DAVID BOWIE has confirmed he is preparing his own film based on the '70s glam rock period. Dismissing the much-touted forthcoming Velvet Goldmine glam movie as "a trailer" for his project, Bowie has also revealed that he will rework some unreleased 'Ziggy Stardust'-era material for the project. Bowie says he's been working on the idea for the last two years and says that's why he refused to allow any of his music to be used in Todd Haynes film.
"My feeling about it was that it was based fairly substantially on Ziggy Stardust and as I intend to do my own version of that I'd rather not work with a competitive film. "What I've done is complemented the original 'Ziggy Stardust' soundtrack. It's quite exciting in a way because what I've found are bits and pieces of songs that I obviously had written for the project (the original 'Ziggy Stardust' album) but had never finished off. It's almost as though I'll be complementing what's already there with other pieces that were started but not actually finished at the time. So they have an authenticity of the period about them in the style that they're written in but they'll be sort of finished off today. For me it will be an extraordinary thing to see what kind of animal it becomes eventually." - David Bowie (1998)
More detail can be found in this section called Ziggy Stardust 2002 project.
In the meantime here is a compilation of reports and reviews about this movie and Glam.
A USERS GUIDE TO VELVET GOLDMINE by Joshua Clover (Spin Online - AOL)
FABLES OF THE SELF-CONSTRUCTION
Velvet Goldmine, Todd Haynes's screen kiss to glam rock, opens in the childhood of Oscar Wilde (author, wit, queer theory icon, and conscripted godmother of all that is glam). Before leaping a century forward to swinging London, the movie shows the eight-year-old Oscar announcing his career ambition: "I want to be a pop idol." Oscar Wilde never said that. But David Bowie did, during the graduation ritual for Bromley Polytechnical High School. This was years before the press and the dresses, before makeup and space suits and all that. Years before the rise and fall of glam, the all-too-brief revolution that said not just "be all you can be" but be everything that's ever been, cut up and reconfigured to your own whims, fetishes, and dreams. Glam rock itself occupies less than half a decade of musical history, bridging the collapse of the hippie dream and the furious insurrection of punk.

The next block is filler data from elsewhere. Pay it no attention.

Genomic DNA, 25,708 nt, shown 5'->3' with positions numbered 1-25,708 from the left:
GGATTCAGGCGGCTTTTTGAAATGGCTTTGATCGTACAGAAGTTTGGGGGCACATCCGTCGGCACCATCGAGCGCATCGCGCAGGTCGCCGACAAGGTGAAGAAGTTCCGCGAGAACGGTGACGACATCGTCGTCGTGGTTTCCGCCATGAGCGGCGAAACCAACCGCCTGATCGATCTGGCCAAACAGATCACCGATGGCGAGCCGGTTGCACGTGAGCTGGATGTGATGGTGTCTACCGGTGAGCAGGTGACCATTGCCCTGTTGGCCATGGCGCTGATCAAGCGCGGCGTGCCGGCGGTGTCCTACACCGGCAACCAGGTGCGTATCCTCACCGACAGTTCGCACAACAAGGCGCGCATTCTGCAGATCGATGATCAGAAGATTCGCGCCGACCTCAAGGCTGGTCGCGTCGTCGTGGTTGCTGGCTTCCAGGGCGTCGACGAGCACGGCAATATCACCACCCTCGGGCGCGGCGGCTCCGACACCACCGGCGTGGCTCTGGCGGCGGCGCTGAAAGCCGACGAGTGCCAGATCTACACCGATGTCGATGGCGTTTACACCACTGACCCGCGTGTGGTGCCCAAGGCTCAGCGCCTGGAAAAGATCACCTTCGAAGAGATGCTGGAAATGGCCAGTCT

An elegantly complex, vision-charged film, Velvet Goldmine captures much of the story that was glam, and brings it to an American audience that largely missed the meteoric movement during its first pass. "Glam rock [in America] was nowhere near the teen-driven phenomenon it was in the U.K.," says director Haynes. "I was aware of Bowie, didn't have his records, and was actually rather spooked by those unbelievable images of him on the covers of the records in the record stores and at friend's houses. I sensed it was something I was going to want to know more about, but at that time I knew I wasn't ready." Most Americans weren't. The New York Dolls might've been ultracool, and glam might have influenced heavy hitsters like Kiss, as well as imports Elton John and Queen. But the original glam acts made barely a ripple on the sea of American cheese that was Top 40 radio.
In England, however, glam was a pop culture extravaganza: From 1971 to 1974, such acts as Roxy Music, Slade, Gary Glitter, and the Sweet charged the pop charts with supershiny, gender-bendy electricity. If musical revolutions involve the leap from a sound to a lifestyle, vive la glam. As with every rock revolution worth the vinyl it was pressed in, glam was loud, cheap, and out of control. But it was also literate and witty, a counterculture without being anti-culture. And like nothing that came before, it was freaky. Bowie was the superfreak. Nonetheless, Bowie wasn't the inventor of glam; T. Rex's Marc Bolan had a better claim (yet Bolan's act, which sold an estimated 37 million records in three years, has been all but obliterated from popular consciousness).